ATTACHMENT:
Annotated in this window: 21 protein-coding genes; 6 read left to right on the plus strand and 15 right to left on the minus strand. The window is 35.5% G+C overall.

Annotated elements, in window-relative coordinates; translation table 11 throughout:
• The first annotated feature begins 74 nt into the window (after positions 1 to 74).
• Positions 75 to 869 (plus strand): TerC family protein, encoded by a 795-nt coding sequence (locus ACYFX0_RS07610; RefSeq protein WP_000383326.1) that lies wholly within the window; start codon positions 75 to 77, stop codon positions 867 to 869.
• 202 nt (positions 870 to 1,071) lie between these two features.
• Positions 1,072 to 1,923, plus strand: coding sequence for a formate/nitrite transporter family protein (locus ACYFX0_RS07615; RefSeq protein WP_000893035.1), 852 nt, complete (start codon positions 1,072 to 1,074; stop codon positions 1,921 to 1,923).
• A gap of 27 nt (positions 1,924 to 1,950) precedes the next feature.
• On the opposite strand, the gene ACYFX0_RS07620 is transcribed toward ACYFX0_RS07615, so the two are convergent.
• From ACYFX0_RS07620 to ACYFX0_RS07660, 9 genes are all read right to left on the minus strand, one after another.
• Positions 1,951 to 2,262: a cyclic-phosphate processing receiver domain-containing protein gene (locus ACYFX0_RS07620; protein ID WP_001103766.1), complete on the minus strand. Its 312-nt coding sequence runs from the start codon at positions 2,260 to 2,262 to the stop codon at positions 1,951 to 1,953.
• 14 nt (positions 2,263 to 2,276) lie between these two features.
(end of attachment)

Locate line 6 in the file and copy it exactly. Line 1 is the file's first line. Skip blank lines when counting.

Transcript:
• Positions 1,072 to 1,923, plus strand: coding sequence for a formate/nitrite transporter family protein (locus ACYFX0_RS07615; RefSeq protein WP_000893035.1), 852 nt, complete (start codon positions 1,072 to 1,074; stop codon positions 1,921 to 1,923).